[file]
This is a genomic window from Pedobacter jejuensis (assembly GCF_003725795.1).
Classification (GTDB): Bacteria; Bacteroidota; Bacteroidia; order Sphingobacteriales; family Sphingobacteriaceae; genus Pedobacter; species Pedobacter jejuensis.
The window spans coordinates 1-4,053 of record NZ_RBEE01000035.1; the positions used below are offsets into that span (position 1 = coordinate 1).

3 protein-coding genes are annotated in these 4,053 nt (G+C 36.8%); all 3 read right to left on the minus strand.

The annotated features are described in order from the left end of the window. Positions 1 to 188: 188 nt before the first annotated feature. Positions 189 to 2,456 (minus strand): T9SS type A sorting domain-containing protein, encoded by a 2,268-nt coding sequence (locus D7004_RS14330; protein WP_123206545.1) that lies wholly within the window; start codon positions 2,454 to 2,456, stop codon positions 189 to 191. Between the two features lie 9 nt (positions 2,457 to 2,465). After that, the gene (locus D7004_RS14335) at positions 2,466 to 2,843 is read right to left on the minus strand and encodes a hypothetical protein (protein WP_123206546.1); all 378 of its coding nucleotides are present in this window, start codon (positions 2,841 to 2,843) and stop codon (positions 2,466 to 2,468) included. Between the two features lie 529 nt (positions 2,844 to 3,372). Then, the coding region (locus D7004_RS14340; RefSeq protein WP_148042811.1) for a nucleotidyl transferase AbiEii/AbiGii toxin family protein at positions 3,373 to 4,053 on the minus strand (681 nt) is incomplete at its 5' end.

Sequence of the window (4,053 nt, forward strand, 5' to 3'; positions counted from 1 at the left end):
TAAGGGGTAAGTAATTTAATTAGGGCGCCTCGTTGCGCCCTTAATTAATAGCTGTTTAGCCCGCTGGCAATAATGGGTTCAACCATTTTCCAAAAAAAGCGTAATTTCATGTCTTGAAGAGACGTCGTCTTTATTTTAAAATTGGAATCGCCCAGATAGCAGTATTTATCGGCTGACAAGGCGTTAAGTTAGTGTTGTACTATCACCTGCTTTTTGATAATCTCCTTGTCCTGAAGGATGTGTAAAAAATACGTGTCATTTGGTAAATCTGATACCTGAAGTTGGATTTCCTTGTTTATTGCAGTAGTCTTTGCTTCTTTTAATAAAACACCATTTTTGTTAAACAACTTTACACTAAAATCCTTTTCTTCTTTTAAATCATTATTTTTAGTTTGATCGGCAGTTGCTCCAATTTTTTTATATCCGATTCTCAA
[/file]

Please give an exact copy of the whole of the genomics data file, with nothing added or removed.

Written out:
This is a genomic window from Pedobacter jejuensis (assembly GCF_003725795.1).
Classification (GTDB): Bacteria; Bacteroidota; Bacteroidia; order Sphingobacteriales; family Sphingobacteriaceae; genus Pedobacter; species Pedobacter jejuensis.
The window spans coordinates 1-4,053 of record NZ_RBEE01000035.1; the positions used below are offsets into that span (position 1 = coordinate 1).

3 protein-coding genes are annotated in these 4,053 nt (G+C 36.8%); all 3 read right to left on the minus strand.

The annotated features are described in order from the left end of the window. Positions 1 to 188: 188 nt before the first annotated feature. Positions 189 to 2,456 (minus strand): T9SS type A sorting domain-containing protein, encoded by a 2,268-nt coding sequence (locus D7004_RS14330; protein WP_123206545.1) that lies wholly within the window; start codon positions 2,454 to 2,456, stop codon positions 189 to 191. Between the two features lie 9 nt (positions 2,457 to 2,465). After that, the gene (locus D7004_RS14335) at positions 2,466 to 2,843 is read right to left on the minus strand and encodes a hypothetical protein (protein WP_123206546.1); all 378 of its coding nucleotides are present in this window, start codon (positions 2,841 to 2,843) and stop codon (positions 2,466 to 2,468) included. Between the two features lie 529 nt (positions 2,844 to 3,372). Then, the coding region (locus D7004_RS14340; RefSeq protein WP_148042811.1) for a nucleotidyl transferase AbiEii/AbiGii toxin family protein at positions 3,373 to 4,053 on the minus strand (681 nt) is incomplete at its 5' end.

Sequence of the window (4,053 nt, forward strand, 5' to 3'; positions counted from 1 at the left end):
TAAGGGGTAAGTAATTTAATTAGGGCGCCTCGTTGCGCCCTTAATTAATAGCTGTTTAGCCCGCTGGCAATAATGGGTTCAACCATTTTCCAAAAAAAGCGTAATTTCATGTCTTGAAGAGACGTCGTCTTTATTTTAAAATTGGAATCGCCCAGATAGCAGTATTTATCGGCTGACAAGGCGTTAAGTTAGTGTTGTACTATCACCTGCTTTTTGATAATCTCCTTGTCCTGAAGGATGTGTAAAAAATACGTGTCATTTGGTAAATCTGATACCTGAAGTTGGATTTCCTTGTTTATTGCAGTAGTCTTTGCTTCTTTTAATAAAACACCATTTTTGTTAAACAACTTTACACTAAAATCCTTTTCTTCTTTTAAATCATTATTTTTAGTTTGATCGGCAGTTGCTCCAATTTTTTTATATCCGATTCTCAA